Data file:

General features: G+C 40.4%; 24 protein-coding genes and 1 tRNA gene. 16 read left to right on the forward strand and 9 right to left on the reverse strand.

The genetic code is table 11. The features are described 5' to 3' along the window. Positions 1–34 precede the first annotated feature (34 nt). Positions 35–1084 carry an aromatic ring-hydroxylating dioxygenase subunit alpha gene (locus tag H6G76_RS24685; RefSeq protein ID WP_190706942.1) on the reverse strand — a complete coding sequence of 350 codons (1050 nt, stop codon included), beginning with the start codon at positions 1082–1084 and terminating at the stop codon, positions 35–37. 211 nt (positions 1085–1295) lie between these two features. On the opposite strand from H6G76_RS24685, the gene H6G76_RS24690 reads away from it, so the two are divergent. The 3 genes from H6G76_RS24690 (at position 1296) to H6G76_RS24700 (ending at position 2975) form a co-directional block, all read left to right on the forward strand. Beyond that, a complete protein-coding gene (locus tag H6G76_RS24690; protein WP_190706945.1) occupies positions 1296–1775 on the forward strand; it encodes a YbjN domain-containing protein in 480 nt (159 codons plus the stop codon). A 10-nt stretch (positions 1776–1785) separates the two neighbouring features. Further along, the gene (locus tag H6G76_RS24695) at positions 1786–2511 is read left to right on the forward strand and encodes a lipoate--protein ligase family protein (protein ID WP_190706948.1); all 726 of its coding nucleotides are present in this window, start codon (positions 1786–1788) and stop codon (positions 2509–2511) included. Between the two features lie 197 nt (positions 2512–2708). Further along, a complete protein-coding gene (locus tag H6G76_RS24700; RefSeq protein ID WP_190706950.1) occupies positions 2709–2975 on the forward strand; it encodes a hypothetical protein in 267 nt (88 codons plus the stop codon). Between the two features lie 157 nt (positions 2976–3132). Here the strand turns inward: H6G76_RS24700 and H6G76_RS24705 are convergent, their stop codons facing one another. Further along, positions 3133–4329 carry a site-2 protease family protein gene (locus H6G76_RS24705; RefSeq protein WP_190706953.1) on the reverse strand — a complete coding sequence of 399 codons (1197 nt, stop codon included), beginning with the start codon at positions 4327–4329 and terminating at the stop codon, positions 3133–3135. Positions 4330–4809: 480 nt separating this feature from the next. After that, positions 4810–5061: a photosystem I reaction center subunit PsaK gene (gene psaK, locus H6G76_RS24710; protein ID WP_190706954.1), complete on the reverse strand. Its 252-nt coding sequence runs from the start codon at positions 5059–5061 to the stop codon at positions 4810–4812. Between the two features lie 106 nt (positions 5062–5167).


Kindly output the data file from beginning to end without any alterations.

General features: G+C 40.4%; 24 protein-coding genes and 1 tRNA gene. 16 read left to right on the forward strand and 9 right to left on the reverse strand.

The genetic code is table 11. The features are described 5' to 3' along the window. Positions 1–34 precede the first annotated feature (34 nt). Positions 35–1084 carry an aromatic ring-hydroxylating dioxygenase subunit alpha gene (locus tag H6G76_RS24685; RefSeq protein ID WP_190706942.1) on the reverse strand — a complete coding sequence of 350 codons (1050 nt, stop codon included), beginning with the start codon at positions 1082–1084 and terminating at the stop codon, positions 35–37. 211 nt (positions 1085–1295) lie between these two features. On the opposite strand from H6G76_RS24685, the gene H6G76_RS24690 reads away from it, so the two are divergent. The 3 genes from H6G76_RS24690 (at position 1296) to H6G76_RS24700 (ending at position 2975) form a co-directional block, all read left to right on the forward strand. Beyond that, a complete protein-coding gene (locus tag H6G76_RS24690; protein WP_190706945.1) occupies positions 1296–1775 on the forward strand; it encodes a YbjN domain-containing protein in 480 nt (159 codons plus the stop codon). A 10-nt stretch (positions 1776–1785) separates the two neighbouring features. Further along, the gene (locus tag H6G76_RS24695) at positions 1786–2511 is read left to right on the forward strand and encodes a lipoate--protein ligase family protein (protein ID WP_190706948.1); all 726 of its coding nucleotides are present in this window, start codon (positions 1786–1788) and stop codon (positions 2509–2511) included. Between the two features lie 197 nt (positions 2512–2708). Further along, a complete protein-coding gene (locus tag H6G76_RS24700; RefSeq protein ID WP_190706950.1) occupies positions 2709–2975 on the forward strand; it encodes a hypothetical protein in 267 nt (88 codons plus the stop codon). Between the two features lie 157 nt (positions 2976–3132). Here the strand turns inward: H6G76_RS24700 and H6G76_RS24705 are convergent, their stop codons facing one another. Further along, positions 3133–4329 carry a site-2 protease family protein gene (locus H6G76_RS24705; RefSeq protein WP_190706953.1) on the reverse strand — a complete coding sequence of 399 codons (1197 nt, stop codon included), beginning with the start codon at positions 4327–4329 and terminating at the stop codon, positions 3133–3135. Positions 4330–4809: 480 nt separating this feature from the next. After that, positions 4810–5061: a photosystem I reaction center subunit PsaK gene (gene psaK, locus H6G76_RS24710; protein ID WP_190706954.1), complete on the reverse strand. Its 252-nt coding sequence runs from the start codon at positions 5059–5061 to the stop codon at positions 4810–4812. Between the two features lie 106 nt (positions 5062–5167).